Vijay Iyer and Craig Taborn – The Transitory Poems

5 Apr

The most striking thing about The Transitory Poems is just how spirited it is. Vijay Iyer and Craig Taborn are both known for how far avant they are of the garde and putting the two of them together for a live concert in the Liszt Academy in Budapest is the kind of set-up that is bound to bear fruit.

The amount of chemistry is staggering though. Two musicians so dissimilar have no right to work together so well. For that matter, an album so improvisational has no right to work so well. There are admittedly a couple of points were the momentum peters out a little and the musicians seem to be taking stock of where they are, but those are the exceptions in an album of the impressive energy of pieces like “Kairos.” At points, this energy becomes nothing short of chaotic. “Luminous Brew” is Pandæmonium if Hell were beautiful. The sound cascades and crashes. For a record with just two pianos, this in a very physical listen.

The clarity of just having two pianos works very well. The music is often exceedingly pretty, but always very bright and very sharp. Like crushed glass under a spotlight, it dazzles. It’s a jagged and difficult album and valuable for that. The artists constantly surprise and their deftness in resolving themes and then picking them up again is exceptional. This is not for the less experienced of jazz aficionados, but it is deeply rewarding for those up to the challenge.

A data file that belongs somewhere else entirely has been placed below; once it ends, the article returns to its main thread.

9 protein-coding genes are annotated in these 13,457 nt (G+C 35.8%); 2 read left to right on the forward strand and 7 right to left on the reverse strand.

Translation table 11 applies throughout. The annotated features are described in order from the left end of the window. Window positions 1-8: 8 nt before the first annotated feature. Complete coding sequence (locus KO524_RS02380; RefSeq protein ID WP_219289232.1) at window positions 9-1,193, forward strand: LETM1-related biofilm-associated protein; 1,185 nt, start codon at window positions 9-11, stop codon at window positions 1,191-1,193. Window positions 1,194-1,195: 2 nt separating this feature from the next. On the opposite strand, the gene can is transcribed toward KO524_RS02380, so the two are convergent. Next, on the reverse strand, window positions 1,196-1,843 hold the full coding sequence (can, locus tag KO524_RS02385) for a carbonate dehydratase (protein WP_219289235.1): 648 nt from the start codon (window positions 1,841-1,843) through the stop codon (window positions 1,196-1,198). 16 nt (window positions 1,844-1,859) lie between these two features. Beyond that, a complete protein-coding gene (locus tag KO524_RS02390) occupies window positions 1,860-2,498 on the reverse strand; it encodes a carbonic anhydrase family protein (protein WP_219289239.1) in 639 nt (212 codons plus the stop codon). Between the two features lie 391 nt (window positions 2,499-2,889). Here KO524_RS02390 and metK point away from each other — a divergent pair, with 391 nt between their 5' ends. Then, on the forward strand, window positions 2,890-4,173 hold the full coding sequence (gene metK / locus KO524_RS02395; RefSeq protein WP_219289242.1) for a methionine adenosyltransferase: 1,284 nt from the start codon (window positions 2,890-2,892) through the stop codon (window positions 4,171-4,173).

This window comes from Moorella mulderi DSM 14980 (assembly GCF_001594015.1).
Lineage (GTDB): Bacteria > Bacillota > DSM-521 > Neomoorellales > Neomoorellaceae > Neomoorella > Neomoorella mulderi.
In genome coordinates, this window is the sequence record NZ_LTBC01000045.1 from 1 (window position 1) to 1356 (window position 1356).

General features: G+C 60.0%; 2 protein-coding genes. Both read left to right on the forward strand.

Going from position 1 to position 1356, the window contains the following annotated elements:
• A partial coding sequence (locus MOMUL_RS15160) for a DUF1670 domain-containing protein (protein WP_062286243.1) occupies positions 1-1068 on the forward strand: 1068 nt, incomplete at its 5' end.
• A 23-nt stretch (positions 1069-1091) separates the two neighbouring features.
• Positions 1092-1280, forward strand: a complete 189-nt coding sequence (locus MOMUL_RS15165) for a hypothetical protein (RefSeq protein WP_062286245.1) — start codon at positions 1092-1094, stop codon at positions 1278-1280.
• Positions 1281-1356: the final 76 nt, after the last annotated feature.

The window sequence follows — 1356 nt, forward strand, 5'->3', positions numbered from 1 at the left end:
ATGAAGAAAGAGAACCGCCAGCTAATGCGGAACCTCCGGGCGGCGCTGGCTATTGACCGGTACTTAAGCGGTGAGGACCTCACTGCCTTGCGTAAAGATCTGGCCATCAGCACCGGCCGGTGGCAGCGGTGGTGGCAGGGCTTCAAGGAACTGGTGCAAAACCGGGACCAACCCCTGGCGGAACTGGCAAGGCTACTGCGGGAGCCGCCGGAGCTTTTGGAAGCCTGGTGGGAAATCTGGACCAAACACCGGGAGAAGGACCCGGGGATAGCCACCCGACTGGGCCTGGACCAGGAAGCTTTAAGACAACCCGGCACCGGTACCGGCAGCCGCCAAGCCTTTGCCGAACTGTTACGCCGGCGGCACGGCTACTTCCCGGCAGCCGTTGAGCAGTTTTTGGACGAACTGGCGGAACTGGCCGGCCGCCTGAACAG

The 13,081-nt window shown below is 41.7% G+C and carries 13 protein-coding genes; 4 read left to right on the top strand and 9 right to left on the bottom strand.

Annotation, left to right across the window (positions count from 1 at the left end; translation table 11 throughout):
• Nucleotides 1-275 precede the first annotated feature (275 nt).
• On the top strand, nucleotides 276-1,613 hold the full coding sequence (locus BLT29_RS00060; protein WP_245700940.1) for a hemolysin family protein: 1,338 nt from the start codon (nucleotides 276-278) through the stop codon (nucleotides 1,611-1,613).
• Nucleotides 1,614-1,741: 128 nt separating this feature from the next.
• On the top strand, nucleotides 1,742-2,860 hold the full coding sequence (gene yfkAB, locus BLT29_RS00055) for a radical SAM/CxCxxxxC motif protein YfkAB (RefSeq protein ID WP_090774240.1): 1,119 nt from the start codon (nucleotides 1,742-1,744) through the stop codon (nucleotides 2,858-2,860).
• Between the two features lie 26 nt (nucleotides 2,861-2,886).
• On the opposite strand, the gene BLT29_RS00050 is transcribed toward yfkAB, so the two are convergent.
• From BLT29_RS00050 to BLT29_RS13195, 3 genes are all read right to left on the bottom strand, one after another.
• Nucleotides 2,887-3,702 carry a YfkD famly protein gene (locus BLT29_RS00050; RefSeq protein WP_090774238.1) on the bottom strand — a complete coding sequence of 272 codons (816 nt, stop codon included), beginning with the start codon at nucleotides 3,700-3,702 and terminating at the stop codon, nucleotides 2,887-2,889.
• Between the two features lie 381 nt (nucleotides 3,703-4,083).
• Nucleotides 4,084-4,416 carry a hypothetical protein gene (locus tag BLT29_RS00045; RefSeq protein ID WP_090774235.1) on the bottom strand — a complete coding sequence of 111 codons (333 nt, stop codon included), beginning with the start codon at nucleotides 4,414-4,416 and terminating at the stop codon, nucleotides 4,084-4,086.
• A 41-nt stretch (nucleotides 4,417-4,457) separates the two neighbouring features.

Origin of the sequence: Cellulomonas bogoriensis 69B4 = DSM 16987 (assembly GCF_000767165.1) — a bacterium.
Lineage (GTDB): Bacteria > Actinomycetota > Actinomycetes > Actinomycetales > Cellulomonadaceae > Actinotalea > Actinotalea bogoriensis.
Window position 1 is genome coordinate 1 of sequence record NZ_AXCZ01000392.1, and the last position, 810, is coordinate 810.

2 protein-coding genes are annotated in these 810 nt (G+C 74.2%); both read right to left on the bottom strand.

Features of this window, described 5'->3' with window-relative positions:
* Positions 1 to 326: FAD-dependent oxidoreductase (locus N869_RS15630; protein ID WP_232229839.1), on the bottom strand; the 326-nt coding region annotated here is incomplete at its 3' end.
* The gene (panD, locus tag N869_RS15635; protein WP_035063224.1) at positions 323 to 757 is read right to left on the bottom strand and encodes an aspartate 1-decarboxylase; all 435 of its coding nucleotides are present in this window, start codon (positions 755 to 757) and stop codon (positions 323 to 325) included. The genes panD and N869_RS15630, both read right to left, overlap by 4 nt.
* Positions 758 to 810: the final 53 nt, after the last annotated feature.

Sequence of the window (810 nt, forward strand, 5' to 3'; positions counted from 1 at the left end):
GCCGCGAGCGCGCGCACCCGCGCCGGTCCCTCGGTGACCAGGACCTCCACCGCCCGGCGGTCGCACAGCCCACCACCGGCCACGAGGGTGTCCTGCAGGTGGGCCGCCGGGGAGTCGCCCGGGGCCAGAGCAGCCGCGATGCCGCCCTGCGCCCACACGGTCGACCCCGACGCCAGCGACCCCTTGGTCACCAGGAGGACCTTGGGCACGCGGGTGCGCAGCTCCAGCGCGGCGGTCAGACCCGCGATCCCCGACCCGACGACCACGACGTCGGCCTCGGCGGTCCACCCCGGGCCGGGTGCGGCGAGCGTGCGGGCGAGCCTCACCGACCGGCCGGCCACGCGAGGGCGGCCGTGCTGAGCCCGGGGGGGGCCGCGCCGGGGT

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Monthy Playlist: Mar. 2019

1 Apr

Here’s a crazy fact: we’re already a quarter of the way into 2019! It felt like just yesterday that we at TFR were putting together our end-of-year lists, and now here we are. Wild, right? Anyway, without any further ado, take a look at our top five songs for March. And as always, let us know if you agree or disagree.

5. “In Your Head” – Nilufer Yanya

23-year-old Nilufer Yanya grew up in London, in a creative household with mixed Turkish / Irish / Barbados heritage. With a background that fluid, it is little surprise that Yanya’s approach to music is decidedly irreverent.

On her recently-released debut album Miss Universe, Yanya flits between bat-your-eyelashes pop moments and fuzzy rockstar vibes with an ease that simply can’t be taught. Perhaps the best song from the album is the lead single, “In Your Head”. “And I can do what I like / I’ll never know what it means / Some validation is all that I need,” she says, clear-headed about both her materialism and the lack of substance within. (Fittingly for a song that explores the emptiness of individualism, the music video is shot in Las Vegas.) In a way, she kind of reminds us of the best parts of the erstwhile Marina and the Diamonds.

Yanya stands out with her throaty voice, unique personal style and brazen lucidity. Keep an eye on this one – and take a whirl through Miss Universe while you’re at it!

4. “Patience” – Tame Impala

As die-hard Tame Impala fans, we would of course be remiss if we did not mention “Patience”, the latest song to escape the inimitable workshop of Kevin Parker’s brain.

It takes about 20 seconds for Parker to bring out his signature phaser sounds on “Patience”, but this time it’s different. With its dizzying synth garnishes and heavily processed bongos, the song winks at a sort of disco-by-way-of-world-music that no other Tame Impala song has really explored. Parker’s indecisiveness – and the dreamy psychedelia that results – is the real backbone of the famous Tame Impala sound, as we wrote about in our review of Currents (2015). On “Patience”, it’s clear that he’s still working on it. “Sometimes I get so tense but I can’t speed up the time,” he confesses, flipping around seconds later to ask his lover to take things slow.